“Don’t sound so giddy.” Gabby entered the mod and tapped the code from the plasteel door into Opie’s scanner.

The holo-tab blinked. “Anomaly detected.”

“How irritatingly repetitive.” Darling huffed. “Is he always like this?”

“Usually.”

“Well, are you going to open it?”

Gabby aimed her loc-key and hit the switch. The hidden pins clicked and the door released. She tugged it open and inhaled.

Beyond the gray portal the anomaly stretched forward in a rough passage constructed of actual stones and washed in gold and blue from the peculiar lights. At the end of the corridor, a cerulean brightness drew her eyes, a color seen only in images of a lost Terran sky. Yet neither sight could compete with the beauty of the sound. Beyond the elegant arches, voices and music soared, a sacred chant that welled in her chest, rose to her throat and caught in her lashes.

“Safety Code SC-Two Initiated,” Opie announced.

“Well, there you go,” Darling tsked. “He’s called security. You’re going to have to decide.”

“Decide?” Gabby stared down the length of the anomaly, the sapphire light and harmonies beckoning.

“To stay or go,” Darling whispered in her ear. “How much time do you have?”

“Seventy-three seconds,” Opie replied.

“Oh, for heaven’s sake, Opie,” Darling chided him. “One hundred years, Gabriela. You have a hundred years.”

Gabby stepped into the golden passage and closed the door behind her.

***

Many thanks to Sue Vincent of the Daily Echo for her #writephoto prompts that spark the imagination. She posts them on Thursdays. Join the fun!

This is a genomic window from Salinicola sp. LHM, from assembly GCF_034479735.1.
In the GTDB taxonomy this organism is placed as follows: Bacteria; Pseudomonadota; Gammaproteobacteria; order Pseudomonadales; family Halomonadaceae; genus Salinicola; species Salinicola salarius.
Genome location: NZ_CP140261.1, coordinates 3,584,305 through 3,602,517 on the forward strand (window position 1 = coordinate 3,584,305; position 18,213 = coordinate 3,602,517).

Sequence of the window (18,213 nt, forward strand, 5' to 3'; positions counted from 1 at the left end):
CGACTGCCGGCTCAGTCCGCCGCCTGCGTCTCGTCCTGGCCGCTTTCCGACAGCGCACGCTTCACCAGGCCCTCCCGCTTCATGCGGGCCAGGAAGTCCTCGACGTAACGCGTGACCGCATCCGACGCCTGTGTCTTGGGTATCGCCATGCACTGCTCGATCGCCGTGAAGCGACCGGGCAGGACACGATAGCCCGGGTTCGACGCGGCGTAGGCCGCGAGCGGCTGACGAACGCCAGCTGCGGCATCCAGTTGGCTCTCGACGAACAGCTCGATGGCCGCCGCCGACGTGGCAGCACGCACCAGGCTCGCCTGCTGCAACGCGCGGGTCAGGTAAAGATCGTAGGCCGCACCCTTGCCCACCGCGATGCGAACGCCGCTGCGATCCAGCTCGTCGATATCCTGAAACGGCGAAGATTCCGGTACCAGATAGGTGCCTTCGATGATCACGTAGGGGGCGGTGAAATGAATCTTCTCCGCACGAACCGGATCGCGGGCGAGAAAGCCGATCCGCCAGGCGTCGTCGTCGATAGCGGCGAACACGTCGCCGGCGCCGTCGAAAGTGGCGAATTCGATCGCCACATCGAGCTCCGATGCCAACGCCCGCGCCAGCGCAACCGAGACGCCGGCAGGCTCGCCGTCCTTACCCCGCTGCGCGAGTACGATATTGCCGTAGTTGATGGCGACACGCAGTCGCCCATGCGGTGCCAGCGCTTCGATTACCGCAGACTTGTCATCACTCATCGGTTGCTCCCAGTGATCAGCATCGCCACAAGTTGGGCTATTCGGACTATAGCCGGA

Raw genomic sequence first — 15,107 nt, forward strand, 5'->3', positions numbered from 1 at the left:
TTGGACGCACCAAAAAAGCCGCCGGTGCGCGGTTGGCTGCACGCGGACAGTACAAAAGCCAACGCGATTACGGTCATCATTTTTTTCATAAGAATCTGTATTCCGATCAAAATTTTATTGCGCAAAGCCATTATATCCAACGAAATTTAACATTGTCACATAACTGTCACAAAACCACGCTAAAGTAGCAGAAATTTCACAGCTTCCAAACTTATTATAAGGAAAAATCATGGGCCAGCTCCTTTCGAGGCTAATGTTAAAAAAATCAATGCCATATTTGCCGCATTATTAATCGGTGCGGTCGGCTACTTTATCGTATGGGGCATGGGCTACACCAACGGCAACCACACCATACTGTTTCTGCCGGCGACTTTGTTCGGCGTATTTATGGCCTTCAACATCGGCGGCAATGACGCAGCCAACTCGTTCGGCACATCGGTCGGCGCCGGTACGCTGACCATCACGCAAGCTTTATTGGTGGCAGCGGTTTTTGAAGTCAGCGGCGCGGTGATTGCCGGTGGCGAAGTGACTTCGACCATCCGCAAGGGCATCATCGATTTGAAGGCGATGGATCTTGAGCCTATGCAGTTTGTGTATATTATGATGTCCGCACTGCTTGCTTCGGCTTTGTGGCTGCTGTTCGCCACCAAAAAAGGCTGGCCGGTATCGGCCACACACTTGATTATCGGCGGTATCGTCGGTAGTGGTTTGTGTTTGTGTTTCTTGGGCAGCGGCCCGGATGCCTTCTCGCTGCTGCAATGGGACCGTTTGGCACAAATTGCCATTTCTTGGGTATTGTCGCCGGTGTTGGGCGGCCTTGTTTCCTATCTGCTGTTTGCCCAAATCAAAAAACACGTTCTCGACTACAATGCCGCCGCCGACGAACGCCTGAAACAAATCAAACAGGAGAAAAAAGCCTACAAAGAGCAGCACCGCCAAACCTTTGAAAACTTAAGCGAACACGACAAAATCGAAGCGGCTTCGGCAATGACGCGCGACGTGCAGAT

Violet Sky #writephoto

Sue Vincent #writephoto

Sue Vincent #writephoto

Violet Sky

We gathered at the border of the road, called out of our misery by one of the children. The dawn bled, a bruised and bloody wound. How fitting for the sixth extinction.

Yet, it was a dawning.

I had thought, long before the die-off, that we might poison the planet and arise one morning in disbelief that we couldn’t survive on an obliterated world. Or perhaps disease would usher mankind to the pyres, our super-viruses ravaging our weak and chemical-laden bodies. Of course, mutual annihilation was a possibility, the promise of our youth and sum of our talent and treasure dedicated to war. The end always made for entertaining speculation.

Who would have believed the culprit was time, all spiraling down with the slow ticking of the clock, the December of the human race.

I peered at the upturned faces of our isolated band as the heavens thrust spears of light through the clouds’ closing gash. My companions’ bodies appeared to glow in the rare sunlight, their radiant souls shining through, reclaiming lost beauty. In their smiles, I witnessed the dawning of hope and hadn’t the heart to tell them we were ghosts.

**

Thanks to Sue Vincent of The Daily Echo for another enticing photo prompt. She tosses these out to us on Thursdays and reblogs our submissions. It’s great fun. Head over and give it a try!